What do you think is the most carbon-intensive process in the automotive industry? The production of headlights certainly seems like a good bet. Bulbs, lenses, and housings require a number of different parts from dozens of different suppliers, after all. Or perhaps it's the making of engines? You'd probably be pretty surprised to discover that making wheels isn't exactly a clean process.
According to BMW, about 5% of the supply chain's CO2 footprint comes from the making of wheels. That doesn't sound like a lot, but it is. Four to five wheels a car multiplied by, er, a lot of cars means a lot of wheels get made over the course of a year. The BMW Group alone makes around 10 million of them a year, with 95% of these being aluminum. That's why the BMW Group has announced all of its aluminum wheels will be produced from 100% green power by 2024.
It's a tricky thing to manage. See, BMW isn't usually the one making the wheels. Instead, it's companies like, say, BBS. Through independent audits of all of its suppliers, BMW says these new sustainable aluminum wheels will save around 500,000 tons of CO2 a year. Not bad. Of course, there's other sustainability benefits here as well. Aluminum is incredibly recyclable, meaning old wheels can be melted down and reused for something else at the end of their lives. It also eliminates the need for energy-intensive electrolysis to produce raw aluminum from scratch.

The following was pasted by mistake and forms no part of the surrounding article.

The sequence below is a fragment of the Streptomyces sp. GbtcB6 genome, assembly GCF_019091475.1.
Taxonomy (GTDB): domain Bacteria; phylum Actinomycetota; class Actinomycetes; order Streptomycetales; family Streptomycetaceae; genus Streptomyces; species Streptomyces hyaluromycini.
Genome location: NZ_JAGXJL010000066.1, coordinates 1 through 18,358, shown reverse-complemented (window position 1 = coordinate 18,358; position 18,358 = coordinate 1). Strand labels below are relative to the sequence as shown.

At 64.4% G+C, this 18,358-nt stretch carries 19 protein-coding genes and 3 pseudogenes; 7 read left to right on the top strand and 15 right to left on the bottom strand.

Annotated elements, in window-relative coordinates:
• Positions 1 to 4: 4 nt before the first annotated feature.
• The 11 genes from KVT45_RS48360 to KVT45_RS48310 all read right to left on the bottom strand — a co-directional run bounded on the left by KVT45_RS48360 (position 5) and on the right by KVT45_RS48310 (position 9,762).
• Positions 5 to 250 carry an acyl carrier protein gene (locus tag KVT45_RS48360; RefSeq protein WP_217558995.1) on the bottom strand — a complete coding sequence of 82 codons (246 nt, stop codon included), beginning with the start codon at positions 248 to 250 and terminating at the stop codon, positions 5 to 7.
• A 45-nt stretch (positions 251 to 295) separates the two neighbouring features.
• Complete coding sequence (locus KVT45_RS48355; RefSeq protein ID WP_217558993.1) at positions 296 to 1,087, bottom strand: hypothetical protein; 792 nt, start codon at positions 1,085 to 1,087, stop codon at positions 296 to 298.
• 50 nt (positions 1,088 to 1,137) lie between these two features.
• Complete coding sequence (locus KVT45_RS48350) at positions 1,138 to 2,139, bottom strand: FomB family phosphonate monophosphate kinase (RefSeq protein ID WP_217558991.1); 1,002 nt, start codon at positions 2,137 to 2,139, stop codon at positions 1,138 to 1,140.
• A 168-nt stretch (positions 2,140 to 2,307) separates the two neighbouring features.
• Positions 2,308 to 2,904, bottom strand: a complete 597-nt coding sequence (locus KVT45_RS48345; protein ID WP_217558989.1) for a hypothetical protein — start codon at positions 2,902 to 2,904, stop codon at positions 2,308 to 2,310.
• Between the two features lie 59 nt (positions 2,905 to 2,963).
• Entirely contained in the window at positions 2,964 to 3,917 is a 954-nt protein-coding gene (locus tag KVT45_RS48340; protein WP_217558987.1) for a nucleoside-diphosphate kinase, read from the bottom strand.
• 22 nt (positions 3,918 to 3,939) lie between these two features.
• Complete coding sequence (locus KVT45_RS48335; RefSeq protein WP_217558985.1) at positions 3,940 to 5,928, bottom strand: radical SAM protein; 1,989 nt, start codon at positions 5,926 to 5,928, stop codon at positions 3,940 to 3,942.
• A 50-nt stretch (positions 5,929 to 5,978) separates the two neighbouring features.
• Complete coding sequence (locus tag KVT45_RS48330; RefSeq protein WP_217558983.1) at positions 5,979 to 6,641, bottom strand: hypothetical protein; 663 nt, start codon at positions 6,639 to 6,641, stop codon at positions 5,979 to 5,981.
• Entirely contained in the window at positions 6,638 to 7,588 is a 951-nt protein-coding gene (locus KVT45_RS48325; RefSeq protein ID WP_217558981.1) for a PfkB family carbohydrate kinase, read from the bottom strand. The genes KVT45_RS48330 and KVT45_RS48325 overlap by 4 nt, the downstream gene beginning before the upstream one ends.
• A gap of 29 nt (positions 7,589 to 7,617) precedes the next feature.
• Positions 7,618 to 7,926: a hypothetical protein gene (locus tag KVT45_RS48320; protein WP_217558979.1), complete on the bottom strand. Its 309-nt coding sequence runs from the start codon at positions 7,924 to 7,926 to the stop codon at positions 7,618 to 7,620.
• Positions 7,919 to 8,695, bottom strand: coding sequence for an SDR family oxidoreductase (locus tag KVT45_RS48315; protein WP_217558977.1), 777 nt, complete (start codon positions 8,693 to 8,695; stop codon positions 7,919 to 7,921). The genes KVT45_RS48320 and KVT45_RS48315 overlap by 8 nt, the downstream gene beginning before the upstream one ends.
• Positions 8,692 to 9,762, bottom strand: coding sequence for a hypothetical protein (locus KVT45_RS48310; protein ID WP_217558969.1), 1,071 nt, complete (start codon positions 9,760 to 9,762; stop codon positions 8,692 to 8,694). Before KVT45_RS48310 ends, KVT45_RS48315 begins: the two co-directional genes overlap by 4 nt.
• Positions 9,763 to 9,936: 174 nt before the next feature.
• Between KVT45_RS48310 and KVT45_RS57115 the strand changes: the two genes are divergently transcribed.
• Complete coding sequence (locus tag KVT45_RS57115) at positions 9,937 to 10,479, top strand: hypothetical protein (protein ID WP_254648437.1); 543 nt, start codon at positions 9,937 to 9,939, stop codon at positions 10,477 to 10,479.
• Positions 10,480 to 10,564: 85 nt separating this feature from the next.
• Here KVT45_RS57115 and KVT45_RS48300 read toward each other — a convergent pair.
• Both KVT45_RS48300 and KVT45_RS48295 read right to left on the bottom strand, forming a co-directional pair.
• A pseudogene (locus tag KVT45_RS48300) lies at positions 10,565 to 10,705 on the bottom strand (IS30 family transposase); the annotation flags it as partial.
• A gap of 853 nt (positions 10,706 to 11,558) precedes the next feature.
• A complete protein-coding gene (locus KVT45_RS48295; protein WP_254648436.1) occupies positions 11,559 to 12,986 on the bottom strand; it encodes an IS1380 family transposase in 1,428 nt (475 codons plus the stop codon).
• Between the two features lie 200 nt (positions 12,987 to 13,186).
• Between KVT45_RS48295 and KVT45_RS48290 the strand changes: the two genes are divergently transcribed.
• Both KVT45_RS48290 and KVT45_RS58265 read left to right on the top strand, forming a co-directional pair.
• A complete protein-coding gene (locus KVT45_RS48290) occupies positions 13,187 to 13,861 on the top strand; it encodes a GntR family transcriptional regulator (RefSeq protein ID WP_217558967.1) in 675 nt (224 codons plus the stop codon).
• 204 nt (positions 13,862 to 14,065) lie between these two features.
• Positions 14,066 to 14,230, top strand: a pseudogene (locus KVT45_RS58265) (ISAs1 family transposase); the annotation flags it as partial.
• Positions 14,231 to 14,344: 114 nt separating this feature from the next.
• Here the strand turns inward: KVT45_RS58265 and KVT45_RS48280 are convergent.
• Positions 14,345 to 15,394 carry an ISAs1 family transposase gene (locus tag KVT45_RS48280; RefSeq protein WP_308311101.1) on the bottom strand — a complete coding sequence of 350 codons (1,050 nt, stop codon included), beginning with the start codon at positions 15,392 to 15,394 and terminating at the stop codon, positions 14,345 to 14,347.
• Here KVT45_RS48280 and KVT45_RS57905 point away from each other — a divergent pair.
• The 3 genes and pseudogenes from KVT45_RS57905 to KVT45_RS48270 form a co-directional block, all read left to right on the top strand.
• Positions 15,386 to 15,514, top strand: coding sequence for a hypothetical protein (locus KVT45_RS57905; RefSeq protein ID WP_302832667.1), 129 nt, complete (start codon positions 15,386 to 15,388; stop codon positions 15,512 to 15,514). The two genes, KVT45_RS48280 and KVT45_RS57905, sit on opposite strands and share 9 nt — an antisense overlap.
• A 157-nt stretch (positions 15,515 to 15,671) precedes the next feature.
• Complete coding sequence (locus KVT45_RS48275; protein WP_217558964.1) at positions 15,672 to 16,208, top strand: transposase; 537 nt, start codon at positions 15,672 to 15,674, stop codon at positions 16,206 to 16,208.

But it won't be a green-er car like the BMW i4 wearing the first set of sustainable aluminum shoes. Instead, it'll be a Mini. The switch will happen around 2023 says BMW, and the newest generation of the Mini Countryman will be the first. The 2023 model will first use 70% green aluminum wheels before the full-green ones are slowly brought in. In tandem, BMW says these greener wheels will drop CO2 emissions by up to 80%.
The push for greener supply chains at BMW does have a larger goal, the company says. On the whole, it hopes to drop emissions throughout its supply chain by 20% from 2019 levels by 2030. The change began slowly last year when BMW began sourcing wheels from a UAE-based supplier that uses exclusively solar-obtained electricity to produce its wheels. BMW hasn't said if there's any performance gains to come from these new wheels, but let's hope that's the case.